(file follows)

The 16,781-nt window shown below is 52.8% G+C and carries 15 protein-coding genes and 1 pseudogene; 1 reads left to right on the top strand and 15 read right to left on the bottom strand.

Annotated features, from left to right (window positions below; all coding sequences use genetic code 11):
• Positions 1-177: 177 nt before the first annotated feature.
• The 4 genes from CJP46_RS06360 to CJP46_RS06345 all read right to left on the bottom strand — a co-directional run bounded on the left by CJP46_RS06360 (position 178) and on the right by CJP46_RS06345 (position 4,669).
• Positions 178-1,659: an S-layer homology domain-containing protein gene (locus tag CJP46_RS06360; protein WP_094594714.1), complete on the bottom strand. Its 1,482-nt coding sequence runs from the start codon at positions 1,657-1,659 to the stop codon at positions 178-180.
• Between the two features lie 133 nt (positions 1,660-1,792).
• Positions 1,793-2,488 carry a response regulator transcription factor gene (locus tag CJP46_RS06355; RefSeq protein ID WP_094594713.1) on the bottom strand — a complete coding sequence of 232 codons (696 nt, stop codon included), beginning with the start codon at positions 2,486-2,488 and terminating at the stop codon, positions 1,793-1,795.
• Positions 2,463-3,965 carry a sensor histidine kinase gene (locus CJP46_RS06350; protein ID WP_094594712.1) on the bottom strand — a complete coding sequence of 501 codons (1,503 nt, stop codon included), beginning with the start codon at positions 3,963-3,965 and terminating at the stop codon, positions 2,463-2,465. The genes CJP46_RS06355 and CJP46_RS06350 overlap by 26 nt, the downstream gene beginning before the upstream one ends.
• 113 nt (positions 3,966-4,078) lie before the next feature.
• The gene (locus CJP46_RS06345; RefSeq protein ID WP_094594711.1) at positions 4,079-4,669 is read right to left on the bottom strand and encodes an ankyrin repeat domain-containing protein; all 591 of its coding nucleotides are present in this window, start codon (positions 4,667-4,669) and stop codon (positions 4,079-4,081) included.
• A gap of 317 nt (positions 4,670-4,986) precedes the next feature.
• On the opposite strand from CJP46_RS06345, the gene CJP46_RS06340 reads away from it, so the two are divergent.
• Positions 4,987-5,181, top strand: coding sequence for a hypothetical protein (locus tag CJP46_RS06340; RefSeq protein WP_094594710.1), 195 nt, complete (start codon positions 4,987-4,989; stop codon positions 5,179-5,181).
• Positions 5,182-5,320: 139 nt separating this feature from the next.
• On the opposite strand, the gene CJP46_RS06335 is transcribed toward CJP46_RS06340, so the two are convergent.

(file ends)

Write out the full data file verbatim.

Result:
The 16,781-nt window shown below is 52.8% G+C and carries 15 protein-coding genes and 1 pseudogene; 1 reads left to right on the top strand and 15 read right to left on the bottom strand.

Annotated features, from left to right (window positions below; all coding sequences use genetic code 11):
• Positions 1-177: 177 nt before the first annotated feature.
• The 4 genes from CJP46_RS06360 to CJP46_RS06345 all read right to left on the bottom strand — a co-directional run bounded on the left by CJP46_RS06360 (position 178) and on the right by CJP46_RS06345 (position 4,669).
• Positions 178-1,659: an S-layer homology domain-containing protein gene (locus tag CJP46_RS06360; protein WP_094594714.1), complete on the bottom strand. Its 1,482-nt coding sequence runs from the start codon at positions 1,657-1,659 to the stop codon at positions 178-180.
• Between the two features lie 133 nt (positions 1,660-1,792).
• Positions 1,793-2,488 carry a response regulator transcription factor gene (locus tag CJP46_RS06355; RefSeq protein ID WP_094594713.1) on the bottom strand — a complete coding sequence of 232 codons (696 nt, stop codon included), beginning with the start codon at positions 2,486-2,488 and terminating at the stop codon, positions 1,793-1,795.
• Positions 2,463-3,965 carry a sensor histidine kinase gene (locus CJP46_RS06350; protein ID WP_094594712.1) on the bottom strand — a complete coding sequence of 501 codons (1,503 nt, stop codon included), beginning with the start codon at positions 3,963-3,965 and terminating at the stop codon, positions 2,463-2,465. The genes CJP46_RS06355 and CJP46_RS06350 overlap by 26 nt, the downstream gene beginning before the upstream one ends.
• 113 nt (positions 3,966-4,078) lie before the next feature.
• The gene (locus CJP46_RS06345; RefSeq protein ID WP_094594711.1) at positions 4,079-4,669 is read right to left on the bottom strand and encodes an ankyrin repeat domain-containing protein; all 591 of its coding nucleotides are present in this window, start codon (positions 4,667-4,669) and stop codon (positions 4,079-4,081) included.
• A gap of 317 nt (positions 4,670-4,986) precedes the next feature.
• On the opposite strand from CJP46_RS06345, the gene CJP46_RS06340 reads away from it, so the two are divergent.
• Positions 4,987-5,181, top strand: coding sequence for a hypothetical protein (locus tag CJP46_RS06340; RefSeq protein WP_094594710.1), 195 nt, complete (start codon positions 4,987-4,989; stop codon positions 5,179-5,181).
• Positions 5,182-5,320: 139 nt separating this feature from the next.
• On the opposite strand, the gene CJP46_RS06335 is transcribed toward CJP46_RS06340, so the two are convergent.